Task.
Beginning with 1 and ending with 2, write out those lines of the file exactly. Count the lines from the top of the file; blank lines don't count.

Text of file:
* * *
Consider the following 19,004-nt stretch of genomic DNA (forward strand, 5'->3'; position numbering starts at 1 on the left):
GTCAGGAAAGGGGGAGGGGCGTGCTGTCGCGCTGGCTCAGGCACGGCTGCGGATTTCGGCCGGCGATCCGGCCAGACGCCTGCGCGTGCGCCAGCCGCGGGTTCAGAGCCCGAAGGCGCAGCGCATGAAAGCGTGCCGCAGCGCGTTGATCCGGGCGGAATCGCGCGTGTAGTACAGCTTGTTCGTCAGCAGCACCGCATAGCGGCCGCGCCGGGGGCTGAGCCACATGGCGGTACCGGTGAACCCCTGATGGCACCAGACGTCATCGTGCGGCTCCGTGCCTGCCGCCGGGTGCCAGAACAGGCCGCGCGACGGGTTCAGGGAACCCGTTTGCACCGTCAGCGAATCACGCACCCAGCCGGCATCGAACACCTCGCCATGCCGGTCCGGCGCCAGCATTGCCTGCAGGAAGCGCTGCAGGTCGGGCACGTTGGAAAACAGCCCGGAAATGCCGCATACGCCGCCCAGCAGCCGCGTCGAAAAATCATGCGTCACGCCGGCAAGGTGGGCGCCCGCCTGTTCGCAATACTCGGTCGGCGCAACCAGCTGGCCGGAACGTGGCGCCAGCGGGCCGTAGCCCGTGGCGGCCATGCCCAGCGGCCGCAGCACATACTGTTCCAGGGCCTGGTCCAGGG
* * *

Consider the following 19,004-nt stretch of genomic DNA (forward strand, 5'->3'; position numbering starts at 1 on the left):
GTCAGGAAAGGGGGAGGGGCGTGCTGTCGCGCTGGCTCAGGCACGGCTGCGGATTTCGGCCGGCGATCCGGCCAGACGCCTGCGCGTGCGCCAGCCGCGGGTTCAGAGCCCGAAGGCGCAGCGCATGAAAGCGTGCCGCAGCGCGTTGATCCGGGCGGAATCGCGCGTGTAGTACAGCTTGTTCGTCAGCAGCACCGCATAGCGGCCGCGCCGGGGGCTGAGCCACATGGCGGTACCGGTGAACCCCTGATGGCACCAGACGTCATCGTGCGGCTCCGTGCCTGCCGCCGGGTGCCAGAACAGGCCGCGCGACGGGTTCAGGGAACCCGTTTGCACCGTCAGCGAATCACGCACCCAGCCGGCATCGAACACCTCGCCATGCCGGTCCGGCGCCAGCATTGCCTGCAGGAAGCGCTGCAGGTCGGGCACGTTGGAAAACAGCCCGGAAATGCCGCATACGCCGCCCAGCAGCCGCGTCGAAAAATCATGCGTCACGCCGGCAAGGTGGGCGCCCGCCTGTTCGCAATACTCGGTCGGCGCAACCAGCTGGCCGGAACGTGGCGCCAGCGGGCCGTAGCCCGTGGCGGCCATGCCCAGCGGCCGCAGCACATACTGTTCCAGGGCCTGGTCCAGGG